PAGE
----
Walter Off spends at least an hour every day answering calls about how to nurture orchids: Is my plant getting too much light? When do I have to repot?
Though each species is highly alluring to its respective pollinating insects, humans, too, often find themselves drawn in. Passion tends to develop into expertise, but to understand all the nuances of caring for these fussy blooms, many turn to Waldor Orchids, where growing is a skill cultivated over three generations.
“We’re looking for people who really love orchids,” Walter Off says one recent morning at Waldor’s greenhouses, tucked away at the east end of Poplar Avenue in the Atlantic County town of Linwood. Waldor’s seven greenhouses cover 18,000 square feet, making Waldor the largest commercial orchid grower in the state.
It’s also the oldest, with a first incarnation in 1925 as Brighton Florist, founded by Walter’s father, George Off. Through time and experience, Waldor has earned a shining reputation among serious gardeners and florists around the Garden State.
“They’re respected in the industry because they’ve been at it a long time,” says Anthony Silva of Silva Orchids in Neptune, the state’s second oldest and second largest hobbyist grower. This, too, is a family business, launched in 1957 by Silva’s father, Augusto Silva.
Waldor supplies and exhibits at prestigious venues like the Philadelphia International Flower Show and Longwood Gardens in Pennsylvania. In fact, the Offs are already busy preparing the centerpiece for next year’s Philadelphia show—a 12,000-square-foot homage to the Hawaiian Islands, one of the best places to grow orchids.
On this morning, one of Waldor’s greenhouses is bursting with Phalaenopsis, also known as the moth orchid for its wide, flat petals that resemble the flying insect. Lanky stems erupt in pink-and-white flowers, some with starburst petals, others with freckles, all with different colored lips jutting out like reptilian tongues.
Phalaenopsis is the heartiest orchid, the genera that beginners are started on, but Waldor is well stocked with more challenging blooms, including Cattleya, the old-time Easter corsage favorite; Paphiopedilum, known as the lady’s slipper (the Asian variety) for its plushy shape; Bulbophyllum, a drippy starfish; Cymbidium; Oncidium; and Laelia—to name just a few.
Frosted panes diffuse the light so the plants, many of which are accustomed to growing under a forest canopy, don’t take a direct hit from the sun. On lower shelves, seeds gestate in small flasks of agar, promising future crops.
Customers come and go, helped by Walter, the chief salesman and business administrator, or his brother William, the greenhouse manager. A third generation of growers is poised to continue the business: Walter’s daughter Amy works in the wholesale and retail operations; his son David helps with growing and handles Internet sales.
In the early days of Brighton Florist, George Off produced a variety of flowers to supply his father’s Atlantic City hotels. It was his way of avoiding a life in the hospitality business. By the 1930s, he had moved almost completely to orchids, building a collection with the help of Thomas Young Orchids in Bound Brook, a now-defunct business that largely stocked South American species.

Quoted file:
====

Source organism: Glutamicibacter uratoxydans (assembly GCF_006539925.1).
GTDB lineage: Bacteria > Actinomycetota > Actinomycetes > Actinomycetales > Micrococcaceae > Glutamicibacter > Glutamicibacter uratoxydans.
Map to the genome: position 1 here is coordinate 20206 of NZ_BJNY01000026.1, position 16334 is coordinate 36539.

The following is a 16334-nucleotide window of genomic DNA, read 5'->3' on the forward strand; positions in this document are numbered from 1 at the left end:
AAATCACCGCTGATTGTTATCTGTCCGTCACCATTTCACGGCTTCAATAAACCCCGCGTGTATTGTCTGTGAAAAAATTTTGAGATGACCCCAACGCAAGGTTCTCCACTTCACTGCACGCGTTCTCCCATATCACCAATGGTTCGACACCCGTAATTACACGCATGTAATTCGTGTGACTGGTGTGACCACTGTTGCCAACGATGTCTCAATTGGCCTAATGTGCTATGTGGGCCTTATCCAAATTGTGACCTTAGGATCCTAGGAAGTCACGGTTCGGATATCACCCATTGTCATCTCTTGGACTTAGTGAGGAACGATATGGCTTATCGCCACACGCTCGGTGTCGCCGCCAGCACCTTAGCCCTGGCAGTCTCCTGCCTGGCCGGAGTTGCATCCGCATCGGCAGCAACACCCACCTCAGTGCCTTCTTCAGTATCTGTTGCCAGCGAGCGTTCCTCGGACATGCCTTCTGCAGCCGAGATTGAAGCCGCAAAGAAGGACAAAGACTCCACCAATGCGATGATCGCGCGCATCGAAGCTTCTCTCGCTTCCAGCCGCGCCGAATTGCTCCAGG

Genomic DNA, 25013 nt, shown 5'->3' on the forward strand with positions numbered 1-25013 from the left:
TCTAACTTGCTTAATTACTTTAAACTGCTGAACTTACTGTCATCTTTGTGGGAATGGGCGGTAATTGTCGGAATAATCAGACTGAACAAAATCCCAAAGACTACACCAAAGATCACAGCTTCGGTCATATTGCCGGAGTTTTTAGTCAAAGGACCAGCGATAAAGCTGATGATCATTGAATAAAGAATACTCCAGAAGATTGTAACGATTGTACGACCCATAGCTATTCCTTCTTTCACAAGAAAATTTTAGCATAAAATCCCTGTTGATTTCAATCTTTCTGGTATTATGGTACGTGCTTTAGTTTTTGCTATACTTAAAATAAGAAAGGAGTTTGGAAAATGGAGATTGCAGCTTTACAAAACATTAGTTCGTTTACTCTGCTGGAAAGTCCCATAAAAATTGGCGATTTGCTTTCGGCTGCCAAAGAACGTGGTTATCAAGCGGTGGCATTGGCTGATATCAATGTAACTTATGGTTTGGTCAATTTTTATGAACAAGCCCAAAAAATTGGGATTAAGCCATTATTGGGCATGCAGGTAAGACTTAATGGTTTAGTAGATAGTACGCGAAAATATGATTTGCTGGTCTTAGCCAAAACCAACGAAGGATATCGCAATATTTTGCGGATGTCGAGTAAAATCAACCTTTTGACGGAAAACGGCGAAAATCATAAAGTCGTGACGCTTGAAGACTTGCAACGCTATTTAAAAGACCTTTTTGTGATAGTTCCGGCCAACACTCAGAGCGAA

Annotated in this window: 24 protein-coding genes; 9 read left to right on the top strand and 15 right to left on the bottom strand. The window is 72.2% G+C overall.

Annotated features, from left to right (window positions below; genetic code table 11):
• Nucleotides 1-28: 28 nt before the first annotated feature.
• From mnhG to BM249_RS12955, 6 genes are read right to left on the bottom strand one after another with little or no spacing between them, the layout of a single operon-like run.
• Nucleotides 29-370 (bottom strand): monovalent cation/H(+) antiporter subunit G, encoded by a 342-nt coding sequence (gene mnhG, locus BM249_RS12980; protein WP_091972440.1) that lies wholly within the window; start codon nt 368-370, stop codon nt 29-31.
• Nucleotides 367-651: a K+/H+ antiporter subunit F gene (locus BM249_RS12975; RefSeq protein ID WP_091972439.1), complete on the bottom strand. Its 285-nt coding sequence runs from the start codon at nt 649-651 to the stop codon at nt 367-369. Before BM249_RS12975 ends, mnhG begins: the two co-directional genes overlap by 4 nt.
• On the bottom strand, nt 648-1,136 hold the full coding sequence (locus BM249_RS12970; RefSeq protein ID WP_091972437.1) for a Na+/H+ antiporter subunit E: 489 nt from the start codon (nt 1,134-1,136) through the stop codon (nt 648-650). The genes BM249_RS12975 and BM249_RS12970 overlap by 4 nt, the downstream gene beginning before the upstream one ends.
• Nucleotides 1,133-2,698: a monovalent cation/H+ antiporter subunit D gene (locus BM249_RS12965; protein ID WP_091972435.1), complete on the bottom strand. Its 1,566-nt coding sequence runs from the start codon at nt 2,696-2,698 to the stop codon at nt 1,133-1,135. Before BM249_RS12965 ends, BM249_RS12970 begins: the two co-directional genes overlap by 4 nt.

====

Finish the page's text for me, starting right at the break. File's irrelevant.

When he expanded in the 1950s, a promotional deal led Off to take the name of the British company that manufactured the greenhouses: Waldor.
Though the business initially focused on cut flowers—no mid-century mother would go without an Easter corsage—demand eventually grew for potted plants. Waldor worked with Rutgers University to develop the Off Mix, a potting medium chiefly comprised of fir bark that is still used by many orchid growers today.
A large part of the orchid business involves creating hybrids, mixing different genera or species to develop new styles of plant. One of Waldor’s crosses, the Laeliocattleya Elizabeth Off, was awarded the highest honor from the American Orchid Society, the First Class Certificate, in 1961. The orchid was named for George’s wife, who at age 86 still works at Waldor almost every day. Another cross, the Sophrolaeliocattleya Hazel Boyd, once sold as a single plant for $3,000. (More typically, orchids like Phalaenopsis sell for $25 to $30 a plant.)
George’s brother Louis was also a grower, operating a separate business just across the street. He was especially interested in cloning to reproduce plants. In the 1960s, Louis Off traveled to France to master the technique—a skill that came in handy when a virus ravaged the industry about the same time. He was able to clone clean stock, preserving many plants.
David Off is trying to bring back some of those old-time, pre-virus favorites with his Classic Cattleya program. Scouring the country for these antique species, he’s chosen 36 to clone and hopes to eventually clone as many as 100. Waldor will clone 1,000 of each, making available plants that were once “almost endangered,” Walter says. It’s preservation, but it’s also lucrative.
Beyond the profits, growing orchids is clearly a calling for the Offs. “I had my dad’s genes and I just really loved growing,” Walter says. “I would volunteer to pull weeds or wash pots—anything I could do just to be around them.”
His feel for the plants has come from a lifetime of observation, experience he puts to use as a judge for the American Orchid Society, a distinction that requires years of special training. At monthly competitions, he picks the best new hybrids, conferring recognition and a rise in the commercial value of a plant.
When it comes to his own collection though, Walter is reluctant to pick a favorite. He’ll narrow it down to a genus but won’t get more specific: “I have to be careful,” he says. “I’m surrounded by them here.”
Kristina Fiore is a frequent contributor.
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